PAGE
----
Cancer cells can be treated in two ways: by poisoning the quick-growing cells through chemotherapy, or by interrupting their growth and killing the useful ness of their nucleus. Inside the nucleus, strands of protein DNA are replicating themselves over and over, out of control, which is what makes a cell cancerous. Radiation treatments shine X-rays or gamma rays at the cancerous cells. The frequency of the light -- which is larger and slower than visible light -- can damage the proteins and keep the cell form working properly or at all.
Radiation dosages are based on the sensitivity of the cancer to radiation -- that is, how likely the cancer is to be damaged. For instance, skin cancer cells are more likely to be hurt by radiation therapy than brain cancer. The cancer cells can also be more or less sensitive depending on where they are located in the tumor. Cancer cells with a better oxygen supply are more sensitive to radiation than ones far away from a blood vessel. And the amount of radiation needed varies from person to person.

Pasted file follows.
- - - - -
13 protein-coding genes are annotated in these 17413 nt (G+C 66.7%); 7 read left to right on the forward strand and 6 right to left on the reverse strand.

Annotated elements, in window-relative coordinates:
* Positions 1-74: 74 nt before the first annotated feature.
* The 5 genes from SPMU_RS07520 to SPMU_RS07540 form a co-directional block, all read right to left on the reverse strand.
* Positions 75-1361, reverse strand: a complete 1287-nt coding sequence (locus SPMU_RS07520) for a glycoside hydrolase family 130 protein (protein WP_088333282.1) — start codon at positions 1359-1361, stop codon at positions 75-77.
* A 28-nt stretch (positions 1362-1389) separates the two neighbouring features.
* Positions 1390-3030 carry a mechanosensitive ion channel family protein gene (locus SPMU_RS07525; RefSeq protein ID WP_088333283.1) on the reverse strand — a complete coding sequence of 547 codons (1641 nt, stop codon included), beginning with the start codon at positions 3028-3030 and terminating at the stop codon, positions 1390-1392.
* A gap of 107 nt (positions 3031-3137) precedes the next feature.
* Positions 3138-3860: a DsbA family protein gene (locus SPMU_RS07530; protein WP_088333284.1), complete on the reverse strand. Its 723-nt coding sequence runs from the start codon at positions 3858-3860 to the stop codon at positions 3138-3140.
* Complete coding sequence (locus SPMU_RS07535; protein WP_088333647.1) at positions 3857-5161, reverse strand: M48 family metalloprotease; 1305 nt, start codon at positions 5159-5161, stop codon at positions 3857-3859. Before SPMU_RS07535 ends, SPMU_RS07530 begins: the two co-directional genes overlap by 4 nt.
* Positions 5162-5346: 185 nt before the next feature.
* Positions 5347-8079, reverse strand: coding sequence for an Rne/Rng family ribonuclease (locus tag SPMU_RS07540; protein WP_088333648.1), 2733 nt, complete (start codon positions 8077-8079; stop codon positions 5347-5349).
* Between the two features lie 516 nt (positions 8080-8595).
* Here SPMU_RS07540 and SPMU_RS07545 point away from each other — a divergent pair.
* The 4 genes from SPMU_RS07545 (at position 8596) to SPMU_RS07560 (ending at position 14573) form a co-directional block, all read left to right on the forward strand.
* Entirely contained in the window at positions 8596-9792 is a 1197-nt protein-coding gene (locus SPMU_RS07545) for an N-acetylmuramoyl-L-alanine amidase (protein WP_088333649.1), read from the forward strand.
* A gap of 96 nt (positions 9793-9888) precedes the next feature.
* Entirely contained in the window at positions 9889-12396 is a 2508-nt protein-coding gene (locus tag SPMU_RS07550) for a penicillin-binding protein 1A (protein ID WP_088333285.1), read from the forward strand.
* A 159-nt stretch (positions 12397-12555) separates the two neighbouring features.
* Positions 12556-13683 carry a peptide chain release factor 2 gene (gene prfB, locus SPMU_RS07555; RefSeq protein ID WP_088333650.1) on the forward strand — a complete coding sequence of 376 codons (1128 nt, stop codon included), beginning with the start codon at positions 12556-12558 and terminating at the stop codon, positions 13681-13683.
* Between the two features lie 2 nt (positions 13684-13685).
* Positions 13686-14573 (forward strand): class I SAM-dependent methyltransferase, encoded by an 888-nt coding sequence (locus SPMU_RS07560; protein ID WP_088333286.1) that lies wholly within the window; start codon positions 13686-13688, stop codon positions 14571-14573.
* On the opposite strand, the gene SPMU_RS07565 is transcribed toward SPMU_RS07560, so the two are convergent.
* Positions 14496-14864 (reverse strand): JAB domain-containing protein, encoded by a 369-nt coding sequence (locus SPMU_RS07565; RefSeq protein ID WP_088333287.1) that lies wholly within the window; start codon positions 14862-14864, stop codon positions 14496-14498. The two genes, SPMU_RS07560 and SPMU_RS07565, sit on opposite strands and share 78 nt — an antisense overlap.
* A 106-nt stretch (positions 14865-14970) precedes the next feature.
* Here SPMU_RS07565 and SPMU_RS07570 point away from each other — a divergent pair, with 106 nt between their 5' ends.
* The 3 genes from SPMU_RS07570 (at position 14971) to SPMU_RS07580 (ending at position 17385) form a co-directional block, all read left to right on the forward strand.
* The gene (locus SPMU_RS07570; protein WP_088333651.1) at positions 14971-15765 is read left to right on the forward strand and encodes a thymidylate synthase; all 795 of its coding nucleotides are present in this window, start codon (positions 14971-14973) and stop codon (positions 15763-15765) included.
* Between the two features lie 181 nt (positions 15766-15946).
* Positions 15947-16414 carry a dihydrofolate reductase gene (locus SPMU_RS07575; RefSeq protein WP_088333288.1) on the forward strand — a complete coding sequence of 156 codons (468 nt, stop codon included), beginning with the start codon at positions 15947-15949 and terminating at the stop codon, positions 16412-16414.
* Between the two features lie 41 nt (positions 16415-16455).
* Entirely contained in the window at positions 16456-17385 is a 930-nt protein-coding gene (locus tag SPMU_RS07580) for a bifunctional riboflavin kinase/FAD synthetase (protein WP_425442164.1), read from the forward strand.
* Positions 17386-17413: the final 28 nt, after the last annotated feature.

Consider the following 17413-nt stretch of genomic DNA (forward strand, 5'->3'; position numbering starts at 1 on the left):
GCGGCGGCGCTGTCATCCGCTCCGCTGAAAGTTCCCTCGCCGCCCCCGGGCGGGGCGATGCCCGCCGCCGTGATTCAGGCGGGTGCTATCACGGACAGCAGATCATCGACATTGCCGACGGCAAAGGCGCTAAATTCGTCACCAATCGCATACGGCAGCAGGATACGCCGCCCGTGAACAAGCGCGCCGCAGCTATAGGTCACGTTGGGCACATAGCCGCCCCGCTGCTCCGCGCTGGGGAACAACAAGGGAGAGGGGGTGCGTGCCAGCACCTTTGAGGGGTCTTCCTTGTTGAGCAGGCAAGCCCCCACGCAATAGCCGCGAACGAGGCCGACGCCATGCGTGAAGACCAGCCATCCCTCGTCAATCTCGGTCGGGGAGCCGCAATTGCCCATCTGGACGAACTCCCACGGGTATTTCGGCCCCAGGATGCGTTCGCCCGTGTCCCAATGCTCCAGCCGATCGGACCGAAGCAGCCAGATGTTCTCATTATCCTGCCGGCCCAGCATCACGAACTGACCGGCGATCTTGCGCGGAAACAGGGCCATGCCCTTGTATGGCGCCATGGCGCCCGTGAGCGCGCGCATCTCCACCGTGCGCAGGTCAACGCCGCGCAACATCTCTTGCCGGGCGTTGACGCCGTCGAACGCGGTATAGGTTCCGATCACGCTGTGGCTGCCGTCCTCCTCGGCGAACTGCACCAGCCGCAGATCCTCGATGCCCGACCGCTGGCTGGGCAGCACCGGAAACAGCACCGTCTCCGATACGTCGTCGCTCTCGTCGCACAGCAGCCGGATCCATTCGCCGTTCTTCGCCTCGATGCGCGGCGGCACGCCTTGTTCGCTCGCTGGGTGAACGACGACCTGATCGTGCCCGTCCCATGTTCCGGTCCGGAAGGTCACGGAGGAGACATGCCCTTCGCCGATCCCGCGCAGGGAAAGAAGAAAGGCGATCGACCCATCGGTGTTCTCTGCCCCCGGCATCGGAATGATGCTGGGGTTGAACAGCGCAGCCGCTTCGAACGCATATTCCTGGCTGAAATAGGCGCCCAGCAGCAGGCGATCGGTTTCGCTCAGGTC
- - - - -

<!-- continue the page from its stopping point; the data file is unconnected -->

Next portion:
Cancers are now usually treated with both chemical and radiation therapies. Radiation therapy will also damage normal tissue, so radiation treatment lasts longer so that the healthy tissue can recover while the cancerous tissue is killed.
Mistletoe extracts have been shown to kill cancer cells in the laboratory and to stimulate the immune system. Using mistletoe as a treatment for cancer has been investigated in more than 30 clinical studies. Doctors found that while some people reported that using mistletoe helped, nearly all of the studies had major weaknesses that keep mistletoe extract form being a reliable option for treating cancer.
The American Association of Physicists in Medicine contributed to the information in the TV portion of this report.